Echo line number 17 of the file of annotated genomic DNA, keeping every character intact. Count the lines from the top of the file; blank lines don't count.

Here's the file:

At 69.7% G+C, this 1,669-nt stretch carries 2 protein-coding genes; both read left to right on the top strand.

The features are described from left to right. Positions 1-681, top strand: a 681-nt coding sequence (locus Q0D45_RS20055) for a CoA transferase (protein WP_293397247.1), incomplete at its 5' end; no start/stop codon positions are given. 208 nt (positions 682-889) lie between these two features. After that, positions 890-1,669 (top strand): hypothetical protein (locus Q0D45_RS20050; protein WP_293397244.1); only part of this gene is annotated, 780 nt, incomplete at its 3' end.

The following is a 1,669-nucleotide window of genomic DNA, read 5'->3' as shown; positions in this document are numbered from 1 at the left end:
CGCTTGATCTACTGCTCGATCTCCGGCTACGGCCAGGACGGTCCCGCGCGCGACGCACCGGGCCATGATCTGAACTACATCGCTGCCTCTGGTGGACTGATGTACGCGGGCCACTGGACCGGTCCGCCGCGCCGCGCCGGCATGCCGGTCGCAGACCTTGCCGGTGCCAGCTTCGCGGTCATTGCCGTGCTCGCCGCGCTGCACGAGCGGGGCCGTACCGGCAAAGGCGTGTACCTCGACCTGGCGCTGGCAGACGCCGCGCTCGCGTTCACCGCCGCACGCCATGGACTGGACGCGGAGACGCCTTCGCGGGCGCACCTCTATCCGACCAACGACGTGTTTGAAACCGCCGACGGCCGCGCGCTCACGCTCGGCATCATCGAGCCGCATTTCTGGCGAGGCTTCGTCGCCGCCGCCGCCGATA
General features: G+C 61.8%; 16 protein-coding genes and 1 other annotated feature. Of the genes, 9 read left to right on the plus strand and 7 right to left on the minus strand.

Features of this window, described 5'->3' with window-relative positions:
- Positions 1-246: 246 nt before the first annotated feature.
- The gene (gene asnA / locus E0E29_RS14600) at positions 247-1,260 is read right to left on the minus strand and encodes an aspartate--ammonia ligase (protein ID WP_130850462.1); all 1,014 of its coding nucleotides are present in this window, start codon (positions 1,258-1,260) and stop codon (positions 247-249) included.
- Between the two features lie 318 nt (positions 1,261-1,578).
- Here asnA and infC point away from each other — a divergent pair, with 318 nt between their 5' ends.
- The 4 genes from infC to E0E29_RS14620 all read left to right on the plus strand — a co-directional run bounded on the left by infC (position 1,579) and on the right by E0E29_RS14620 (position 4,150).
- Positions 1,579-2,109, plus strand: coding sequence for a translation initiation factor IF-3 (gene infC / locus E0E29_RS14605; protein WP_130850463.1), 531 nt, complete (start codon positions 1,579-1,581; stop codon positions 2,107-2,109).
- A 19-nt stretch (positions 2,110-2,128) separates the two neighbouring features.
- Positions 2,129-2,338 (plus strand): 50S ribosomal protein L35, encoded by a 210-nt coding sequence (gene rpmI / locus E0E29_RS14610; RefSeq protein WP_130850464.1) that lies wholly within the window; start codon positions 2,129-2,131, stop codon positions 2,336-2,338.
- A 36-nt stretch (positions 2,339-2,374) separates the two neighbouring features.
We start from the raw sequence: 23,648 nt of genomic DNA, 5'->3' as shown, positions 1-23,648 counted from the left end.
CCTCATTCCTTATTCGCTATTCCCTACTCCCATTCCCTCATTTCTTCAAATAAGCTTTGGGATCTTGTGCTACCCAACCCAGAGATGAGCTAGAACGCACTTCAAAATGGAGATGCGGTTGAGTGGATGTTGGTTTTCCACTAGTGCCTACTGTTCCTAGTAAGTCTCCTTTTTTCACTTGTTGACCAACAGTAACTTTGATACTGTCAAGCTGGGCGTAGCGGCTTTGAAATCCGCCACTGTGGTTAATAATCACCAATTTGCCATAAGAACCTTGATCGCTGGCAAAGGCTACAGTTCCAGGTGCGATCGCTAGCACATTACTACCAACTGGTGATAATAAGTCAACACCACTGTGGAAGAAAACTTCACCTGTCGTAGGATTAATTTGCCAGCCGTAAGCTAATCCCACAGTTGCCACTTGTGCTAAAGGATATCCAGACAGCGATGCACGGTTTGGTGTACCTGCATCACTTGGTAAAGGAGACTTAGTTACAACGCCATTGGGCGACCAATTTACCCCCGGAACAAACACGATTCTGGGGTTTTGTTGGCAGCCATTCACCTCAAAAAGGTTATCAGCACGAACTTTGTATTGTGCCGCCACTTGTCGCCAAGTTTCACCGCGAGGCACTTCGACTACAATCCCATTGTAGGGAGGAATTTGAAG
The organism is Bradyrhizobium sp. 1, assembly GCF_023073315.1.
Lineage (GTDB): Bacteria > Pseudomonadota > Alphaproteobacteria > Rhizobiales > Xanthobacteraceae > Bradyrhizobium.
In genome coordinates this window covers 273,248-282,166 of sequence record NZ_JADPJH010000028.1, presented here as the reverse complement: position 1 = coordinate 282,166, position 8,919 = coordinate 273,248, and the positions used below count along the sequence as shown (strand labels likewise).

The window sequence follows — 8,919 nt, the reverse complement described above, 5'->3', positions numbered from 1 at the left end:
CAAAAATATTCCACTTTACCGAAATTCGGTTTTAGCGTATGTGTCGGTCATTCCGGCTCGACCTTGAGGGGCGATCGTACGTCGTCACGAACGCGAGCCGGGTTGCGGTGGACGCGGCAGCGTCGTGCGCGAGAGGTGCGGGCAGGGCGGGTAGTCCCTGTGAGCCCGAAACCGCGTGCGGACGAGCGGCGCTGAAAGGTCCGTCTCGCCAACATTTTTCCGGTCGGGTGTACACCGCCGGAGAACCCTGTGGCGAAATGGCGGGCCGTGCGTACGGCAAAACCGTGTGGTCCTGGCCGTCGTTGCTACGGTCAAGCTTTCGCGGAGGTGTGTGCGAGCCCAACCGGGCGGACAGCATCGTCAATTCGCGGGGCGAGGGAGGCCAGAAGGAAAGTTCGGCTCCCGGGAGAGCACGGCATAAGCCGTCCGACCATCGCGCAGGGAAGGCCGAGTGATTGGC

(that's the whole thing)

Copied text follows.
CCTCATTCCTTATTCGCTATTCCCTACTCCCATTCCCTCATTTCTTCAAATAAGCTTTGGGATCTTGTGCTACCCAACCCAGAGATGAGCTAGAACGCACTTCAAAATGGAGATGCGGTTGAGTGGATGTTGGTTTTCCACTAGTGCCTACTGTTCCTAGTAAGTCTCCTTTTTTCACTTGTTGACCAACAGTAACTTTGATACTGTCAAGCTGGGCGTAGCGGCTTTGAAATCCGCCACTGTGGTTAATAATCACCAATTTGCCATAAGAACCTTGATCGCTGGCAAAGGCTACAGTTCCAGGTGCGATCGCTAGCACATTACTACCAACTGGTGATAATAAGTCAACACCACTGTGGAAGAAAACTTCACCTGTCGTAGGATTAATTTGCCAGCCGTAAGCTAATCCCACAGTTGCCACTTGTGCTAAAGGATATCCAGACAGCGATGCACGGTTTGGTGTACCTGCATCACTTGGTAAAGGAGACTTAGTTACAACGCCATTGGGCGACCAATTTACCCCCGGAACAAACACGATTCTGGGGTTTTGTTGGCAGCCATTCACCTCAAAAAGGTTATCAGCACGAACTTTGTATTGTGCCGCCACTTGTCGCCAAGTTTCACCGCGAGGCACTTCGACTACAATCCCATTGTAGGGAGGAATTTGAAG